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Delphi Murders: Why are court records sealed for Richard M. Allen, the man charged in Abby & Libby's death?

Officials say a man has been arrested in the high-profile killings of Abby Williams and Libby German, but they are not saying anything about the evidence linking Richard M. Allen to the crimes.
Libby and Abby.JPG
Posted at 3:22 PM, Oct 31, 2022
and last updated 2022-11-02 11:23:33-04

DELPHI — An arrest has been made in the high-profile killings of Abby Williams and Libby German, but investigators have declined to release any details connecting the suspect to the actual crimes.

In a press conference Monday, officials released the name and photo of the suspect, Richard M. Allen. The 50-year-old man is a Delphi local who lived less than a mile from the school Libby and Abby attended when they were killed.

The lack of additional details from investigators has led to some scrutiny from the public including one former prosecutor.

Libby German and Abby Williams were found murdered on February 14, 2017, in Delphi, Indiana.

"This press conference engendered far more questions than it provided answers," said Jack Crawford, an Indianapolis attorney who served 10 years as the Lake County prosecutor.

"Are they keeping it secret because there is someone else involved?" Crawford asked "If so, is there another child killer loose in Carroll County?

"These are things the public has a right to know."

Carroll County Prosecutor Nicholas McLeland said in a press conference Monday that he asked a judge to seal the charging information and the probable cause affidavit, both are court documents laying out evidence the state has gathered when they charge a person with a crime.

Typically those documents are public, Crawford said.

"I was prosecutor for 10 years in Gary. I charged probably 1,000 people with murder," Crawford said. "Never once did we prohibit the public from looking at the probable cause affidavit if they were in custody."

Monday's news conference left many unanswered questions.

How do we know they have the right suspect? What evidence links Allen to the killings? Is it DNA? A confession?

Is the evidence against Allen so strong that the state might seek the death penalty; or is the connection so weak the case might crumble under public scrutiny?

More: 'The girls need to be at peace': Delphi community reacts to news of murder arrest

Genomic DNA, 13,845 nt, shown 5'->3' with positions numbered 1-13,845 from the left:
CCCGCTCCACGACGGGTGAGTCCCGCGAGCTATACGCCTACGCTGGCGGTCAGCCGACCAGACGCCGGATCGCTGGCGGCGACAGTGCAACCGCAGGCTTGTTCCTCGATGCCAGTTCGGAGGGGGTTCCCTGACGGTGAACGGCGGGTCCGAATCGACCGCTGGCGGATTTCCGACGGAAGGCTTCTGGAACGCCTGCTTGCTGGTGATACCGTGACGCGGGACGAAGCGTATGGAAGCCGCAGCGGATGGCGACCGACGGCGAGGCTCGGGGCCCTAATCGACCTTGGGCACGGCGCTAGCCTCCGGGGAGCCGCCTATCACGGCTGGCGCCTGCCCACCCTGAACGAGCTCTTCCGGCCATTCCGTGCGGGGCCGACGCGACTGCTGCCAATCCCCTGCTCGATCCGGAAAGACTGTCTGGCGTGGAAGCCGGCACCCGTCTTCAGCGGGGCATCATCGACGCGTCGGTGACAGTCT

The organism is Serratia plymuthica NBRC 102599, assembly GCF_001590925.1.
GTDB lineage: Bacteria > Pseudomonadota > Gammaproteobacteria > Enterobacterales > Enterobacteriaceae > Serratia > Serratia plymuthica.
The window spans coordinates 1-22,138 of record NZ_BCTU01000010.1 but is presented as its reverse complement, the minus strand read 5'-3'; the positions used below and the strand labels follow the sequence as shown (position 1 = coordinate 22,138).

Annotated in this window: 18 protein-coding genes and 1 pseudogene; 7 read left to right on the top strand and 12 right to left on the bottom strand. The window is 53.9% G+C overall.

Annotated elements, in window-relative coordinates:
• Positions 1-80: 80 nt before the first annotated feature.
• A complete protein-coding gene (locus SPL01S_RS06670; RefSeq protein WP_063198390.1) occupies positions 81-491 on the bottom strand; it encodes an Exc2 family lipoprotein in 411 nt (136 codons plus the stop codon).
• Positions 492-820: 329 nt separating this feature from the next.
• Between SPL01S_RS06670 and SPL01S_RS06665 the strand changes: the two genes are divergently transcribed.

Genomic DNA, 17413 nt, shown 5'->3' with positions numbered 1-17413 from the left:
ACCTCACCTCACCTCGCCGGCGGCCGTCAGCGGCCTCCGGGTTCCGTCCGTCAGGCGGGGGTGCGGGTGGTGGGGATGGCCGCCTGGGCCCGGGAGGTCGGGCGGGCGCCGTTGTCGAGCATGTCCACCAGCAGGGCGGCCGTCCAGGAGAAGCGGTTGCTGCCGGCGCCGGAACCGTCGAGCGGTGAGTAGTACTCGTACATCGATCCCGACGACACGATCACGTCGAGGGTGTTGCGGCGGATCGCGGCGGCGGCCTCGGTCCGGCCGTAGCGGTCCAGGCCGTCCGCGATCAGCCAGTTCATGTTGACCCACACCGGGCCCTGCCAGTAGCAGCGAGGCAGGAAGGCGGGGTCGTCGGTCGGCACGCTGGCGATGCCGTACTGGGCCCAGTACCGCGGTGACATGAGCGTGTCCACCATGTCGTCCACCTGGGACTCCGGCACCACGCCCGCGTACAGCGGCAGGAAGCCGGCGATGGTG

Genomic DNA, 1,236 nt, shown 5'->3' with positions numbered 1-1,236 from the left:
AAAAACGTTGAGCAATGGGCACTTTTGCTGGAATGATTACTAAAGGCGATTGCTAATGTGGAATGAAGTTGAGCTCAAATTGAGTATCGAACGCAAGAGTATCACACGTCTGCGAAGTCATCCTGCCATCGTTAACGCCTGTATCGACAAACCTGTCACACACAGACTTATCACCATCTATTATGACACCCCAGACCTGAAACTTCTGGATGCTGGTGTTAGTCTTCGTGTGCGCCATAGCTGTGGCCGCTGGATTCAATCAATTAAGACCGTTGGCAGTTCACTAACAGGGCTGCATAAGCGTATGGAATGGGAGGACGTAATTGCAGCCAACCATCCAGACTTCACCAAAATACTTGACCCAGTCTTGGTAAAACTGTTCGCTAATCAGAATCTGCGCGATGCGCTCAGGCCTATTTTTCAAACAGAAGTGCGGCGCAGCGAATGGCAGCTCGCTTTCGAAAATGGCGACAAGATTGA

"I know people are probably frustrated with the lack of information that's being put out," said Doug Kouns, a former FBI agent who runs a private investigation firm in Carmel. "It could potentially compromise the investigation."

Kouns retired from the FBI in 2018 and was never directly involved in this investigation. He said the investigators in this case have been very careful and they deserve the public's trust.

"They've been able to convince a judge that we have enough evidence to move forward," Kouns said. "I think just the magnitude of this case and the amount of attention that it's gotten, I don't believe they would have moved forward unless (the evidence) was very strong."

McLeland, the Carroll County prosecutor, said the case is still open, investigators are still gathering information and he has not ruled out charging other suspects.

"We encourage everybody to continue to call in tips not only about Richard Allen but about any other person that you may have," McLeland said. "For that reason, and for the nature of this case, the probable cause and the charging information has been sealed by the court."

Allen, 50, has been charged with murder in the deaths of Abby Williams, 13, and Libby German, 14. The girls' bodies were found on Valentine's Day 2017 off a trail near the Monon High Bridge in Delphi.

Delphi's Monon High Bridge
Delphi's Monon High Bridge

McLeland said there will be a hearing before a judge who will decide whether the records should remain sealed, but that date had not been set. Allen has a pretrial hearing scheduled for Jan. 13.

"Everybody wants to know more information," McLeland said. "I understand it is frustrating, but my goal is to maintain the integrity of this case."

Contact WRTV reporter Vic Ryckaert at or on Twitter: @vicryc.